|The 18th Fighter Squadron flies the Block 40 General Dynamics F-16C/D aircraft. |
In 1997, elements of the 18th FS deployed to Singapore and Malaysia to take part in dissimilar air combat tactic training as part of exercise COMMANDO SLING and COPE TAUFAN, respectively. The COPE TAUFAN deployment marked the first time Pacific Air Forces' F-16s had flown against MiG-29s.
The unit deployed to Ahmed Al Jaber Air Base, Kuwait, October-December 1998 to support Operation Southern Watch.
Later, the squadron deployed to Incirlik Air Base, Turkey, September–December 2000, employing 5 F-16 aircraft and 110 personnel, conducting the first ever Combat Search and Rescue support tasking for an F-16 squadron in support of Operation Northern Watch.
After the September 11, 2001 attacks, the 18th FS was called to generate eight aircraft for Alaska NORAD air defense during Operation NOBLE EAGLE, though the aircraft never had to launch.
The squdron's next deployment was to Al Jaber AB, Kuwait, Dec 2001-Mar 2002 to support simultaneous combat operations for Operations SOUTHERN WATCH and ENDURING FREEDOM. They flew more than 3,200 hours in only 3 months, an amazing feat for the 142 Blue Foxes who deployed with only 10 aircraft. During that time, the 18th FS flew missions in support of Operation ANACONDA, including one in the Shah-I-Kot valley on March 2 when U.S. forces, engaged in a firefight with Taliban and Al Qaeda forces, called for aerial assistance. A number of Blue Foxes responded, dropping bombs with pinpoint accuracy on the opposing forces. Two 18 FS pilots received Distinguished Flying Crosses for their efforts.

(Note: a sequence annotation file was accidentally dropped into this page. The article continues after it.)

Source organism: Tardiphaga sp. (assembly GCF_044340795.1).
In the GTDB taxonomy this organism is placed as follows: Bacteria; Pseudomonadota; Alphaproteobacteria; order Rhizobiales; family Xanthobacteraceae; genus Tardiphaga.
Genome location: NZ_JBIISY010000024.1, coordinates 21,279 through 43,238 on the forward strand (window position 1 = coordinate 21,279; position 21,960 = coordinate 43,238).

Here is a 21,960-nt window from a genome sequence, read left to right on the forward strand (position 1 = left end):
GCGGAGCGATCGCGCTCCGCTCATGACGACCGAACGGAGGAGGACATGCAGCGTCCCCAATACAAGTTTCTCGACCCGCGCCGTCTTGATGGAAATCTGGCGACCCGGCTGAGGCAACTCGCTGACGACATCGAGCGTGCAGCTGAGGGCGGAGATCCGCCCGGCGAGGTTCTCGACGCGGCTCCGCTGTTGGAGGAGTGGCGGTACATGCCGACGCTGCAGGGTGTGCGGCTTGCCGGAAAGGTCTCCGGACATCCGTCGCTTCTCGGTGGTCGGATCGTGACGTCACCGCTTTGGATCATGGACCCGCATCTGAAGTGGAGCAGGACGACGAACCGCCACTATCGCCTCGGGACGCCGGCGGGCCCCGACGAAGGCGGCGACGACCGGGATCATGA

The squadron deployed to Andersen AFB, Guam in support of Operation NOBLE EAGLE during March 2003. The unit also participated in COMMANDO SLING, in October 2003.
As part of the change from COPE THUNDER to RED FLAG — ALASKA, the 18th FS will be converting to the 18th Aggressor Squadron. This squadron will train in the same manner as the aggressors at Nellis AFB, learning the flying styles and abilities of foreign air forces to train USAF pilots. Aircraft changes entail sending all 18 of its Block 40 F-16 Fighting Falcons to Kunsan AB, Korea, and receiving 18 Block 30 F-16s from Kunsan. At a time unspecified, the 18th will achieve a full complement of 24 F-16 fighters.